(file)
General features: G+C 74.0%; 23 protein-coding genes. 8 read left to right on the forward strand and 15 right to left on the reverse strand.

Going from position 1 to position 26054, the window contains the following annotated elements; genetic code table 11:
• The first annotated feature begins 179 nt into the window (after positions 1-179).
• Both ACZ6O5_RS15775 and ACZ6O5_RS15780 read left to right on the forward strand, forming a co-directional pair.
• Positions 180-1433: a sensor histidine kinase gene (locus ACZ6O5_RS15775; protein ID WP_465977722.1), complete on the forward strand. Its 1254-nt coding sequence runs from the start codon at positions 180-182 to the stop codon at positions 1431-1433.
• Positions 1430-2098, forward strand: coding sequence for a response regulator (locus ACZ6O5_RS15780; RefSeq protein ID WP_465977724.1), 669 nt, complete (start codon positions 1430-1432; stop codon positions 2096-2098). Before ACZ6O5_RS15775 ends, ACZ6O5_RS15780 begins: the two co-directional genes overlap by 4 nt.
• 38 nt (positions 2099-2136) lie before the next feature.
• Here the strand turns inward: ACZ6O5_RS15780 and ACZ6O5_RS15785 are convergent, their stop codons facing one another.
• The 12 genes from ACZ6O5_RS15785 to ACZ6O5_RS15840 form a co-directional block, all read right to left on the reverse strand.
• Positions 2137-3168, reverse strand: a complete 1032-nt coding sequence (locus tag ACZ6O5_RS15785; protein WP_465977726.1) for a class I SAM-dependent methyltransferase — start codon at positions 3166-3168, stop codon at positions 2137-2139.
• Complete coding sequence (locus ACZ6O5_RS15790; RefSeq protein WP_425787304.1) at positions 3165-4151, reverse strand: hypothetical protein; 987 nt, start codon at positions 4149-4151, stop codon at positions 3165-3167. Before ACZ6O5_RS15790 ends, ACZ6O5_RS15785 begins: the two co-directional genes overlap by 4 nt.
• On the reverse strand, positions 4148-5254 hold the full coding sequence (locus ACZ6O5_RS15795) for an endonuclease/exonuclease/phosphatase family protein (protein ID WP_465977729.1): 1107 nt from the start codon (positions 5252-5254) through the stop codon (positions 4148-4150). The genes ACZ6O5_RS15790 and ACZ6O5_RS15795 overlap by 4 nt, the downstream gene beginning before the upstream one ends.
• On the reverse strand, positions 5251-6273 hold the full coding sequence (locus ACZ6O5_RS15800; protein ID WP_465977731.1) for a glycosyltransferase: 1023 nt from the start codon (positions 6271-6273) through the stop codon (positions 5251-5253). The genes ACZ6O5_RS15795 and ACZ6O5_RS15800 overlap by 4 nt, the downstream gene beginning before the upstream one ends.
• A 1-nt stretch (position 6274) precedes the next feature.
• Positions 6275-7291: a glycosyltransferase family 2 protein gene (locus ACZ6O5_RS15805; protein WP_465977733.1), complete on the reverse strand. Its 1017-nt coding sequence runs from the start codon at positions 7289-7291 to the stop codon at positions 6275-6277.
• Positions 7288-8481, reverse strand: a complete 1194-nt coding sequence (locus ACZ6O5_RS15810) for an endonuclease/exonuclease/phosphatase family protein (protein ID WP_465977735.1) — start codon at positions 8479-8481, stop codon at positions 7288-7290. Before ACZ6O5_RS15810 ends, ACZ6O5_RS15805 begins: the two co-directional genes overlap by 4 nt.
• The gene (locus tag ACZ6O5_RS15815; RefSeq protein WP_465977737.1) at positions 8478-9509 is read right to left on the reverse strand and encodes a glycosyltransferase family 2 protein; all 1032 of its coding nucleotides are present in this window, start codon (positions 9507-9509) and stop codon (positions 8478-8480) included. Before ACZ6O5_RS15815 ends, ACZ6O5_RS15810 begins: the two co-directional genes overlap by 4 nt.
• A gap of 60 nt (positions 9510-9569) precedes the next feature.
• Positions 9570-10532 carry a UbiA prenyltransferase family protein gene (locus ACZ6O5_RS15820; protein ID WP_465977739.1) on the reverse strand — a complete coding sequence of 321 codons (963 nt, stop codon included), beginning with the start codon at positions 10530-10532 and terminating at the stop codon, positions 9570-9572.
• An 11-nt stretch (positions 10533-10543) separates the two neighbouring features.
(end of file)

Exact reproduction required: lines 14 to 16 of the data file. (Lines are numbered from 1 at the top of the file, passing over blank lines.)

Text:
• A 1-nt stretch (position 6274) precedes the next feature.
• Positions 6275-7291: a glycosyltransferase family 2 protein gene (locus ACZ6O5_RS15805; protein WP_465977733.1), complete on the reverse strand. Its 1017-nt coding sequence runs from the start codon at positions 7289-7291 to the stop codon at positions 6275-6277.
• Positions 7288-8481, reverse strand: a complete 1194-nt coding sequence (locus ACZ6O5_RS15810) for an endonuclease/exonuclease/phosphatase family protein (protein ID WP_465977735.1) — start codon at positions 8479-8481, stop codon at positions 7288-7290. Before ACZ6O5_RS15810 ends, ACZ6O5_RS15805 begins: the two co-directional genes overlap by 4 nt.